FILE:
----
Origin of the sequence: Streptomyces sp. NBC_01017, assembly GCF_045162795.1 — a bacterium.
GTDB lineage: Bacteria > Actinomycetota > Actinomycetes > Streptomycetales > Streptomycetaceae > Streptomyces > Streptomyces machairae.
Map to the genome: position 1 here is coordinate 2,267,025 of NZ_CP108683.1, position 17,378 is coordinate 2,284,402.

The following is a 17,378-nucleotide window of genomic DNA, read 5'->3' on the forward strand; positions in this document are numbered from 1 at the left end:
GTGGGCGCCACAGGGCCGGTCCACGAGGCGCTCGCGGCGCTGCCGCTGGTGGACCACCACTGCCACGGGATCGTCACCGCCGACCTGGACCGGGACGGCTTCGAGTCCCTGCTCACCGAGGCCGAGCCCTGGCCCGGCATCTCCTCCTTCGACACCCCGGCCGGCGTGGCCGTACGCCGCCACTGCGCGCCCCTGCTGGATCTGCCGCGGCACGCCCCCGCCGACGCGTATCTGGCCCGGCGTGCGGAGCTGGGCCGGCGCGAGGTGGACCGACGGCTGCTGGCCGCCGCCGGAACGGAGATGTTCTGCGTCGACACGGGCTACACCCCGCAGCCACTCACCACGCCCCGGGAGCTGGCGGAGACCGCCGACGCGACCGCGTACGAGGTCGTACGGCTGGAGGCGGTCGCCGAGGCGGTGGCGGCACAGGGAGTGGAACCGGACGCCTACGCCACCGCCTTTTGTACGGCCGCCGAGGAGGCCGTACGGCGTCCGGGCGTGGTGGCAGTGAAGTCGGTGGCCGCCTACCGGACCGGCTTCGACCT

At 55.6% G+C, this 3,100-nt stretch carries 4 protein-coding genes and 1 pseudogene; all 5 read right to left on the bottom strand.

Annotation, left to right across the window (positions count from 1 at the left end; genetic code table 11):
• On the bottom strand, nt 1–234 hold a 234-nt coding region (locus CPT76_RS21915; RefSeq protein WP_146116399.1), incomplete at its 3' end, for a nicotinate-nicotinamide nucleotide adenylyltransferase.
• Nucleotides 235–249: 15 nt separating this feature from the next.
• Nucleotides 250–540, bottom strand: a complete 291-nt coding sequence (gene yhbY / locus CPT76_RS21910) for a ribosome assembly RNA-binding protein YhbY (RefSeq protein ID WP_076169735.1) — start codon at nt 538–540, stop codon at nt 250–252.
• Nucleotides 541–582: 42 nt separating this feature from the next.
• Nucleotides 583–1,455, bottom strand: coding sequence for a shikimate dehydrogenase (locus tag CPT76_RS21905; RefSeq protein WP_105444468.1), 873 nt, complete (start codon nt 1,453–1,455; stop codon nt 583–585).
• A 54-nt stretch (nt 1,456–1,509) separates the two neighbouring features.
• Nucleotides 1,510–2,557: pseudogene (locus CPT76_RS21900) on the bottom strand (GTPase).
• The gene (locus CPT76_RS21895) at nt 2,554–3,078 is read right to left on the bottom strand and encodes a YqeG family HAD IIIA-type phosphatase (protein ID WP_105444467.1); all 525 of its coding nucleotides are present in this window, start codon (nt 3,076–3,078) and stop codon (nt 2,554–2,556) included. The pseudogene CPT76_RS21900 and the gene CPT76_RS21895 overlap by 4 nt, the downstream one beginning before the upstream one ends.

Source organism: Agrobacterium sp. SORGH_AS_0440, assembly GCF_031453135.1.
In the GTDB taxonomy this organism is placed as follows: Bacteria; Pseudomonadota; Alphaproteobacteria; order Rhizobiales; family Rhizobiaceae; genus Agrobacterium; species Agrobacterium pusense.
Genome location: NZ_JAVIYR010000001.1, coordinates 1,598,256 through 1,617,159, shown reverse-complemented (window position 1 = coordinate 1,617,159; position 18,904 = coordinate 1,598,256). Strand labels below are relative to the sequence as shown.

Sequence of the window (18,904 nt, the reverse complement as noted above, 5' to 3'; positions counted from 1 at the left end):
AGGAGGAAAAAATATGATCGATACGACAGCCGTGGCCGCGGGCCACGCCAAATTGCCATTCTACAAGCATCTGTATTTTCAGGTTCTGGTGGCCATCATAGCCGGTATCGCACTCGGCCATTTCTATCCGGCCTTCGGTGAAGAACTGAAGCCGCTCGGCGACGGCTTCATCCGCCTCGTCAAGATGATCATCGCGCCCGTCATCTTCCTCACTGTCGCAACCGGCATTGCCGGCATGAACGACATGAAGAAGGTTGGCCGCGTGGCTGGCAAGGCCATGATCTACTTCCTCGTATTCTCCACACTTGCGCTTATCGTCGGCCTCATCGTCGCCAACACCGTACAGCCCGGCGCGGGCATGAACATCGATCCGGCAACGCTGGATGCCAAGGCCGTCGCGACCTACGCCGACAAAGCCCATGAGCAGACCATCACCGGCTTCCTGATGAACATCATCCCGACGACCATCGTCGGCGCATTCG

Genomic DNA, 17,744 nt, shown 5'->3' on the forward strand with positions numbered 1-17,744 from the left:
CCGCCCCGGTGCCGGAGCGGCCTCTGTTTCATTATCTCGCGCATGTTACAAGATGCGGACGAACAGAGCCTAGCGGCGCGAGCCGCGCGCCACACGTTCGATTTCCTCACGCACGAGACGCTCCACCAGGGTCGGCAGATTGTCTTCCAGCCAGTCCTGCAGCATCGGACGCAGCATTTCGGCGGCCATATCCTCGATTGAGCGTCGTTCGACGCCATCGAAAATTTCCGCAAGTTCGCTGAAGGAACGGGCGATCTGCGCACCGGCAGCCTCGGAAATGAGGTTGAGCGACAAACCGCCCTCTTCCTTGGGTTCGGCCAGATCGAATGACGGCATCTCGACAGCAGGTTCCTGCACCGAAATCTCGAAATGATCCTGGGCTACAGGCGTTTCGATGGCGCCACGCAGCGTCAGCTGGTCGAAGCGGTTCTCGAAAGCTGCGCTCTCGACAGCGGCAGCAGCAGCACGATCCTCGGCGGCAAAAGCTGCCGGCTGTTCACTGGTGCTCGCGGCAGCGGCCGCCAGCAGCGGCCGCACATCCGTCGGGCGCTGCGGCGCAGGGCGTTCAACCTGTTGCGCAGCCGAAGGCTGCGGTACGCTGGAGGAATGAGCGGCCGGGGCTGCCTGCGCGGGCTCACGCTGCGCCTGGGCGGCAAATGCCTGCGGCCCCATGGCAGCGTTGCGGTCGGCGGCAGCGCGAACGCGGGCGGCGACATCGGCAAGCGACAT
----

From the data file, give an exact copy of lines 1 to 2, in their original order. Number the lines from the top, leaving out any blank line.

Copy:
Origin of the sequence: Streptomyces sp. NBC_01017, assembly GCF_045162795.1 — a bacterium.
GTDB lineage: Bacteria > Actinomycetota > Actinomycetes > Streptomycetales > Streptomycetaceae > Streptomyces > Streptomyces machairae.